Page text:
const char BlynkAuth[] = "0a1b2c3d4e5f";
bool notifyFlag = false;
#define VIRTUAL_ENABLE_PUSH     V0
#define VIRTUAL_SHAKE_THRESHOLD V1
#define VIRTUAL_START_TIME      V2
#define VIRTUAL_STOP_TIME       V3
#define VIRTUAL_LCD             V4
#define VIRTUAL_SHAKE_VALUE     V5
WidgetLCD lcd(VIRTUAL_LCD);
bool pushEnabled = false;
void printLaundryTime(void);

/////////////////////
// Shake Detection //
/////////////////////
unsigned int shakeThreshold = 50;
unsigned int shakeStartTimeHysteresis = 1000;
unsigned int shakeStopTimeHysteresis = 10;
unsigned long shakeStateChangeTime = 0;
unsigned long shakeStartTime = 0;
bool loadTimer = true;

enum {
  NO_SHAKING_LONG, // Haven't been shaking for a long time
  NO_SHAKING,  // Hasn't been any shaking
  PRE_SHAKING, // Started shaking, pre-hysteresis
  SHAKING,     // Currently shaking
  POST_SHAKING // Stopped shaking, pre-hysteresis
} shakingState = NO_SHAKING;

// Possible return values from the shake sensor
enum sensorShakeReturn {
  SENSOR_SHAKING,
  SENSOR_NOT_SHAKING,
  SENSOR_NOT_READY
};
sensorShakeReturn checkShake(void);
void shakeLoop(void);

////////////////////////////
// MMA8452Q Accelerometer //
////////////////////////////
MMA8452Q accel;
int16_t lastX, lastY, lastZ;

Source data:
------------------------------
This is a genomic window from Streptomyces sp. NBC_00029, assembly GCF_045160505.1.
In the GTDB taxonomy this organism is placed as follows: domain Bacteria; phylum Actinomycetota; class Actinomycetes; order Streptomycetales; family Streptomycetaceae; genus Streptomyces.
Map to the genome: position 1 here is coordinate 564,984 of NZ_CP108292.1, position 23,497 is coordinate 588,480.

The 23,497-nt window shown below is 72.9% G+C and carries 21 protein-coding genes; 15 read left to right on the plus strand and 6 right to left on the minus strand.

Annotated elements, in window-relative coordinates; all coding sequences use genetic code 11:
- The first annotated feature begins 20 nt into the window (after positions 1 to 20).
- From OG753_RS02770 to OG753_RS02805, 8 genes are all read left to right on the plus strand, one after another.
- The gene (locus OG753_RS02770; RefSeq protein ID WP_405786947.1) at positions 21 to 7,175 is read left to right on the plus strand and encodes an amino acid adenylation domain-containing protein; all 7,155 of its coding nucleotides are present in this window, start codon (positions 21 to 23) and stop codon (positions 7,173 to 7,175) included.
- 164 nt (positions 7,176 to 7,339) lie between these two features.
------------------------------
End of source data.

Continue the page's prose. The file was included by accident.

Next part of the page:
void initAccel(void);

//////////////////////////
// Hardware Definitions //
//////////////////////////
const int LED_PIN = 5;
const int RGB_PIN = 4;
Adafruit_NeoPixel rgb = Adafruit_NeoPixel(1, RGB_PIN, NEO_GRB + NEO_KHZ800);
void setLED(uint8_t red, uint8_t green, uint8_t blue);

void setup()
{
  Serial.begin(9600);

  pinMode(LED_PIN, OUTPUT);
  digitalWrite(LED_PIN, LOW); // Turn off blue LED
  rgb.begin(); // Set up WS2812
  initAccel(); // Set up accelerometer
  setLED(0, 0, 32); // LED blue

  // Initialize Blynk, and wait for a connection before doing anything else
  Serial.println("Connecting to WiFi and Blynk");
  Blynk.begin(BlynkAuth, WiFiSSID, WiFiPSWD);
  while (!Blynk.connected())
    Blynk.run();
  Serial.println("Blynk connected! Laundry monitor starting.");
  setLED(0, 32, 0); // LED green
}

void loop()
{
  shakeLoop(); // Check if we're shaking, and update variables accordingly